After crossing the barbed wire fence I had to weave my way through chest high ferns and gorse. Despite the (almost) tropical weather the ground was very bogy. It must be very wet in ‘normal’ Scottish summer weather!

I eventually located the river / bridge and then had to cross a second barbed wire fence.
In reality it is only a 10 minute walk from the road but it’s not an easy 10 minute walk – at least not the way I went!

The inside of chamber was completely overgrown, to the extent that it was difficult to climb inside. There was no chance of crawling under the remaining capstone.

It is obvious that this site receives few visitors – which is hardly surprising. In my humble opinion I would say you would be better off visiting Coille Na Borgie as not only is it much easier to access but it is also in better condition.
Posted by CARL
20th August 2014ce

Auchinlochy (Cairn(s))

Visited 23.7.14

Directions:
Immediately south (but on the other side of the road) of Achcoillenaborgie broch.


Although close to the road this cairn was difficult to access. I had to make my way through chest high ferns and over a barbed wire fence.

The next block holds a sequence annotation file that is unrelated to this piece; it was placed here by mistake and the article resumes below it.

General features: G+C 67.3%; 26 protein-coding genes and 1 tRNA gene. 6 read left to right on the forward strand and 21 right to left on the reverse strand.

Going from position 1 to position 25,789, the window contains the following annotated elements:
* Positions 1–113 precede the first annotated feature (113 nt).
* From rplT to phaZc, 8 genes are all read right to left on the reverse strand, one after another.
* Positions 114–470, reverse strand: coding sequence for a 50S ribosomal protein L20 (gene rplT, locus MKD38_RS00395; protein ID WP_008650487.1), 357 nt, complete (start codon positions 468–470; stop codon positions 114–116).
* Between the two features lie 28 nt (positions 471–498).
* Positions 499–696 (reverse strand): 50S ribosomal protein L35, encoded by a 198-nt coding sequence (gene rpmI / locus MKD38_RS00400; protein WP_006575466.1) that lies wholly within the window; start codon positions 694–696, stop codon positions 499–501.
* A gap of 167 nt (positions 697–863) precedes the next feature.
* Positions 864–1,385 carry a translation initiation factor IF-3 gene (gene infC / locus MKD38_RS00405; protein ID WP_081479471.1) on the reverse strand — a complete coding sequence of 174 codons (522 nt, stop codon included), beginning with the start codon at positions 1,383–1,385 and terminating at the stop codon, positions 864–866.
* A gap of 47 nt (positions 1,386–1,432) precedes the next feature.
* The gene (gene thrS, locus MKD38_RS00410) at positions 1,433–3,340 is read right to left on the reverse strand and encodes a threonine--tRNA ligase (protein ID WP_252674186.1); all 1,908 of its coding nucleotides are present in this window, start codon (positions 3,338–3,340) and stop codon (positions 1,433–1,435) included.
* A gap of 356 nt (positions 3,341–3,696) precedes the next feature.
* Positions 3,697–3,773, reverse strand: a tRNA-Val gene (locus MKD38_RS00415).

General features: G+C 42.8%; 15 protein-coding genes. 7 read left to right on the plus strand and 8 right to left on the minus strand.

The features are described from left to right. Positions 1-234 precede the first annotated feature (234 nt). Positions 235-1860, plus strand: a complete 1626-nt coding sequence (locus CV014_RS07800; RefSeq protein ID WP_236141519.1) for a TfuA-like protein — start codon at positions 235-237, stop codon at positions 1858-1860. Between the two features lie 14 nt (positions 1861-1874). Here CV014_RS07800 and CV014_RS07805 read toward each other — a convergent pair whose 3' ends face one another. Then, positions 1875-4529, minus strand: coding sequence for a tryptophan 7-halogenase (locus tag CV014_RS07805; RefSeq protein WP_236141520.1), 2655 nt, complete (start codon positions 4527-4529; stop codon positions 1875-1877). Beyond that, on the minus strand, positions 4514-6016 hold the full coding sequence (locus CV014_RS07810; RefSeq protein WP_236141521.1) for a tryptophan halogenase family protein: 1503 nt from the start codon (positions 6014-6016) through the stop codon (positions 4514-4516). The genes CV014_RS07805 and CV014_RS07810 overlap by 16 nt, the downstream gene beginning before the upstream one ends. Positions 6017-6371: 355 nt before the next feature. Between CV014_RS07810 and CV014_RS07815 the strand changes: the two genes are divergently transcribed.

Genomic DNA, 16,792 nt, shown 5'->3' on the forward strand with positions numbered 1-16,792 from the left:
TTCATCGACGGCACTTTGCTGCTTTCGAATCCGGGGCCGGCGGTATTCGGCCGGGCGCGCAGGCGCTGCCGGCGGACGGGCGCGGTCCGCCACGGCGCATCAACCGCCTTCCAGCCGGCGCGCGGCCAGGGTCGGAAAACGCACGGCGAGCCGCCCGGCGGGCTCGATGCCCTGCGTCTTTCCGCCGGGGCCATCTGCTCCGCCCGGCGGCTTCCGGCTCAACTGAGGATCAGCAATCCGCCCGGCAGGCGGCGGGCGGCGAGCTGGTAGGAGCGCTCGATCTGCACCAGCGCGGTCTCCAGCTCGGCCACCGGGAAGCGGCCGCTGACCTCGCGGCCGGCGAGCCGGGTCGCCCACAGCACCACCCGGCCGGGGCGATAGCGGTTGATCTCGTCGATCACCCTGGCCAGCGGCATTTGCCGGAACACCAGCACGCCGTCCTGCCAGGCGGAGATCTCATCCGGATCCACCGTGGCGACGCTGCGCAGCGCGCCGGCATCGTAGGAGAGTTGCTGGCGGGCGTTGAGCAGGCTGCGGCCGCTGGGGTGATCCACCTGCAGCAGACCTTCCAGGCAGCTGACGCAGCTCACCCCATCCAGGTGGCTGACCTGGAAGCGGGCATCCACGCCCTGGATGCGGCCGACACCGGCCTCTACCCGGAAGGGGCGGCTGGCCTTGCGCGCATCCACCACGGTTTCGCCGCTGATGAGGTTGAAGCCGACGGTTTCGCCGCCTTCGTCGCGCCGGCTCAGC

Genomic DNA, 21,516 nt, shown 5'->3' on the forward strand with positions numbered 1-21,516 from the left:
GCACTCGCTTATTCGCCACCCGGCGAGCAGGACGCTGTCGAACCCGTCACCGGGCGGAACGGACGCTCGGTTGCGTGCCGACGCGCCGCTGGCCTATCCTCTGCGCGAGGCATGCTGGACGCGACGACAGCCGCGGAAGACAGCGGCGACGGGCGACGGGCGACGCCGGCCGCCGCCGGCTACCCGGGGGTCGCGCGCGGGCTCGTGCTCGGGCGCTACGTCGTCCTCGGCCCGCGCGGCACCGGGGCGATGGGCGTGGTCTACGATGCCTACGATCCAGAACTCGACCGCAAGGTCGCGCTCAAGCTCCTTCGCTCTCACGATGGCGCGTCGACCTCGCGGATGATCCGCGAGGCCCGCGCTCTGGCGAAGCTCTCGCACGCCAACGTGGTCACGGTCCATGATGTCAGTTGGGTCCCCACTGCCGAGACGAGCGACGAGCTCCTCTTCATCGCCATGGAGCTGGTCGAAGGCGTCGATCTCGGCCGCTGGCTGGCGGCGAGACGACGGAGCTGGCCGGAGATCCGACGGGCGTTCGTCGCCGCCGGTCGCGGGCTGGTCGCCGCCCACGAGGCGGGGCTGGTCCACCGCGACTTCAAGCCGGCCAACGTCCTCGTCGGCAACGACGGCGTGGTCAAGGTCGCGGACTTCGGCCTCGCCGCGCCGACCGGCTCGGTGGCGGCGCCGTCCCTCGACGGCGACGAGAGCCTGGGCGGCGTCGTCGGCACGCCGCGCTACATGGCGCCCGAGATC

There are many stones sticking out of the grass and fern covered mound.
Not much else I can add really.

The cairn occupies a prominent position in the glen.

CANMORE state:
‘A prominent turf-covered cairn on the summit of a ridge, measuring 11m in diameter and 1.2m high’
Posted by CARL
20th August 2014ce

Achcoillenaborgie (Broch)

Visited 23.7.14

Directions:
About 1km down a minor road off the A836 (signposted Skelpick)
A short distance south of Bettyhill.


There is a small parking area and an information board and a sign proclaiming this to be site ‘Strathnaver Trail 11’.
(Well done to whoever set up this trail)

A ‘path’ has been cut through the ferns and a short walk will soon bring you out to a large pile of stones which is all that remains of this ruined broch. Much of the mound of stones is covered by fern. I couldn’t make out any of the details described by the CANMORE report.

The broch is in a prominent position and affords good views along the glen.

Worth a look when visiting the (better) chambered cairns which run along the road.


CANMORE state:
The remains of a broch, set on a low knoll. The north section is severely denuded and the entrance passage is not visible although the chamber survives. In the northern arc are traces of a dry stone chamber, partly built into the broch wall. To the SW lies a circular rubble-walled enclosure, 7.2m in diameter with no visible entrance, whose period is uncertain. Remains of a ditch, partly accompanied by an outer bank, curve around the broch on the north and west’.
Posted by CARL
20th August 2014ce

The Chesters (Hillfort)

Visited 30.7.14

We followed the signs and parked in the small parking area next to the approach road to the farm. A sign states that the parking area closes at 6.30pm in summer and 4.30pm in winter.